Venezuela turns to dark fleet to supply oil to Cuba

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By LatAm Reports Staff Writers

Venezuela’s state oil company, PDVSA, has begun using tankers sailing off the radar to supply its closest political ally, Cuba, as the fleet of state vessels that have historically covered the route is diminished, according to documents and ship monitoring services.

Cuba and its main oil supplier, Venezuela, had for more than a decade exclusively used its own ships to sail between the two countries.

But delays in maintenance have left some ships out of service and the emergence of Mexico as Cuba’s new supplier, using some of the same tankers, make the ships available insufficient to transport the oil and fuel the island desperately needs.

Much of the fleets of boats owned by Venezuela and Cuba are under U.S. sanctions, which also limits their travels. Operated by third parties, dark fleet tankers often lack insurance in the West and send false location signals to disguise their movements.

In June, PDVSA began embarking plots of crude oil and fuel oil that it delivers in part in Cuban waters and the remaining volumes continue its route from there to destinations in Asia, according to the company’s maritime documents.

The ships alter their signal, making them look like they’re in other parts of the Caribbean while unloading in Cuba, often through boat-to-ship transfers, according to monitoring service and a satellite photograph of Planet Labs seen by Reuters.

One of the tankers, the Panama-flagged Neptune 6, was last week near Nipe Bay in Cuba, transferring heavy crude oil and Venezuelan fuel to the Cuban-flagged vessel Esperanza, according to documents and photographs analyzed by

The ship’s transmitter has been targeting a location north of Curacao since late May, according to LSEG data.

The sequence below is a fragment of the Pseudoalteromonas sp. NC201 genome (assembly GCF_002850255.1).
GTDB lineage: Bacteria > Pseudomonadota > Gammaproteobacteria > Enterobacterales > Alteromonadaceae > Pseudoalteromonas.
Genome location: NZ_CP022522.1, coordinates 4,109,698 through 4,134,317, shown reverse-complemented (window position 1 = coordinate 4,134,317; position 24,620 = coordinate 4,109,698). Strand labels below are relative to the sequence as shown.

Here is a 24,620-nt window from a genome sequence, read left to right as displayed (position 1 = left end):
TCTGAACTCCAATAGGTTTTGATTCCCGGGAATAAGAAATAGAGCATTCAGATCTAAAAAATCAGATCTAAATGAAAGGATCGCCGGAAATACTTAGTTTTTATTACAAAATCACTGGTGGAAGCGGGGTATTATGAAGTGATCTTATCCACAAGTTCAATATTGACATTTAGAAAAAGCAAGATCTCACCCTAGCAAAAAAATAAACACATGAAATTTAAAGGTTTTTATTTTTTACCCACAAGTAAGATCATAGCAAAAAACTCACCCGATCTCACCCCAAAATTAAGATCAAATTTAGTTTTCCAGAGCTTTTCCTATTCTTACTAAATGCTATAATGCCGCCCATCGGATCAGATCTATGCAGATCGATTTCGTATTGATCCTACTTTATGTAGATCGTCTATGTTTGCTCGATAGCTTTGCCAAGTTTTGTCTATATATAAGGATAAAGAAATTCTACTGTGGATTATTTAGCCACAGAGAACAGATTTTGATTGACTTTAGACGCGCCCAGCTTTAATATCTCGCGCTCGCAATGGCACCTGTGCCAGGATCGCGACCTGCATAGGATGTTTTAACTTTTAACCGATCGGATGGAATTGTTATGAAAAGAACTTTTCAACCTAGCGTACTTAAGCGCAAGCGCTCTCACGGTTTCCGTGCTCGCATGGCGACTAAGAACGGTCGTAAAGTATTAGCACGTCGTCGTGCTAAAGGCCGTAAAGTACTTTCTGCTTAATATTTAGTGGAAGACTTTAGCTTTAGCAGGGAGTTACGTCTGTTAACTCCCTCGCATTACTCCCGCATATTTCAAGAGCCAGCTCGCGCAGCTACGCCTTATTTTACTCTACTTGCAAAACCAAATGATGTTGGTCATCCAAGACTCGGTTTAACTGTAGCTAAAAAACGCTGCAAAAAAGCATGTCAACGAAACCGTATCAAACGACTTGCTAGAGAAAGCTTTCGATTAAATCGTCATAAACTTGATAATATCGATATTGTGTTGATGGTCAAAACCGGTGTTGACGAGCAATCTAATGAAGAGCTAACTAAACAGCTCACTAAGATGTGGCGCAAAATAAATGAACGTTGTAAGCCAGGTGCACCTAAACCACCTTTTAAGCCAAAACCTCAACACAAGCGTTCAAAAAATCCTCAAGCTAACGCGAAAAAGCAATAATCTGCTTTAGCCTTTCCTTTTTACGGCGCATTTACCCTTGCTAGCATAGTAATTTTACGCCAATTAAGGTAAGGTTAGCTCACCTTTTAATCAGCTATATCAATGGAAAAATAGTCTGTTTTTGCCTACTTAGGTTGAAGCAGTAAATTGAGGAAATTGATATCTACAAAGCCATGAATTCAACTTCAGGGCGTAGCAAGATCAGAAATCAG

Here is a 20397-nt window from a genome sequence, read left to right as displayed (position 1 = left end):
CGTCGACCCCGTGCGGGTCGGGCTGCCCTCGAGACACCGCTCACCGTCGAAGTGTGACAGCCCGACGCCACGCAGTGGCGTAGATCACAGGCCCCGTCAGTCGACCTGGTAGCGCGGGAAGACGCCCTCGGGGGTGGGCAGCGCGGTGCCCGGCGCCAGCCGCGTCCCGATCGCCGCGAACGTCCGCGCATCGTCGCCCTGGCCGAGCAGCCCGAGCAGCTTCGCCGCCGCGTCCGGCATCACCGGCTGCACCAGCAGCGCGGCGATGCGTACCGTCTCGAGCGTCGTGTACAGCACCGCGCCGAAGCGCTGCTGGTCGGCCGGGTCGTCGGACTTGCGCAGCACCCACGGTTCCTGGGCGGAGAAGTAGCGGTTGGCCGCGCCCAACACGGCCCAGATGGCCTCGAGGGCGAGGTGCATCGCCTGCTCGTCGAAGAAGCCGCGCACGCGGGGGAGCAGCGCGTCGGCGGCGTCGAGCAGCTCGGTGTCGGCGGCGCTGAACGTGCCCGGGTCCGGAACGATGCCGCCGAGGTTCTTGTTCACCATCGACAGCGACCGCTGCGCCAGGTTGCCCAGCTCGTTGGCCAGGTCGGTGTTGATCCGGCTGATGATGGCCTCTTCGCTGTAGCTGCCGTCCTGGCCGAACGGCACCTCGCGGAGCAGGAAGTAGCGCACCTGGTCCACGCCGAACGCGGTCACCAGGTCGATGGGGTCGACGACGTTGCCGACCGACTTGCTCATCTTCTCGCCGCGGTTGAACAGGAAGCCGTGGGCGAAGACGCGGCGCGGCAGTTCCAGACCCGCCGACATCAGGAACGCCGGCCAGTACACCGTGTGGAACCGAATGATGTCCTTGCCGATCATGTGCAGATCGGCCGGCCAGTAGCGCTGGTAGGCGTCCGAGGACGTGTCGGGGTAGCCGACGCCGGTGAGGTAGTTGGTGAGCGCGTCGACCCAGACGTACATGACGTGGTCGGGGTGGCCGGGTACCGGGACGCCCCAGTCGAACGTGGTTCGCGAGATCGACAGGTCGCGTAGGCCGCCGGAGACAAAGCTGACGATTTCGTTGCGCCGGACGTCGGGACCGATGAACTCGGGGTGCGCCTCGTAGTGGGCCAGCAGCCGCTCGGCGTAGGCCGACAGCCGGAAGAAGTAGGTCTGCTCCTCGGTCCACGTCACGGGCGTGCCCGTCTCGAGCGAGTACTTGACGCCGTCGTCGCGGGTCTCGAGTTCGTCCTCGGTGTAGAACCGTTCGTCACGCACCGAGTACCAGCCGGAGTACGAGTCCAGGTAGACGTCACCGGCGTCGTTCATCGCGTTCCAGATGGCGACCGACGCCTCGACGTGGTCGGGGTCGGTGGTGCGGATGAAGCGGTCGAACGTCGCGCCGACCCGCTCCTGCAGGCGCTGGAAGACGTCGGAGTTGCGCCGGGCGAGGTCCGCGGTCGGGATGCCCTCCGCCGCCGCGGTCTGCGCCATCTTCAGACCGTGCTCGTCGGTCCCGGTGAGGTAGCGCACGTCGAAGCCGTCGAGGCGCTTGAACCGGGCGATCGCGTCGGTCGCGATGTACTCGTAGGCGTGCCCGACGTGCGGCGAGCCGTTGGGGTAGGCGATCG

PDVSA and the foreign ministries of Venezuela and Cuba did not comment. It was not immediately clear whether the use of third-party vessels to supply Cuba is temporary.

You need barrels

The additional ships could help boost the supply of Venezuelan oil to Cuba, which so far this year stands at about 27,000 barrels per day (bpd), compared to 51,500 bpd in the same period of 2023.

The aid comes as demand for electricity produced by oil-fired plants skyrockets during the hot summer of Cuba.

Blackouts that were occasional in Cuba have become routine as there are limits on imported supply and logistical problems that complicate the national distribution of fuel to its aging power plants.

Cuban energy officials have said workers are fine-tuning and maintaining power plants ahead of the summer demand peak, and expect fewer blackouts to occur in the coming months.

Cuba has not been able to fully recover its oil storage capacity since a devastating fire destroyed part of the island’s largest oil terminal in Matanzas. The lack of tanks forces some suppliers to transfer cargo to other ships used by Cuba as floating storage.

In May, Mexican oil state-owned Pemex resumed shipments of crude oil to Cuba after a three-month pause in the same tankers used to ship oil from Venezuela, Reuters reported.

This article has been translated after first appearing in El Mundo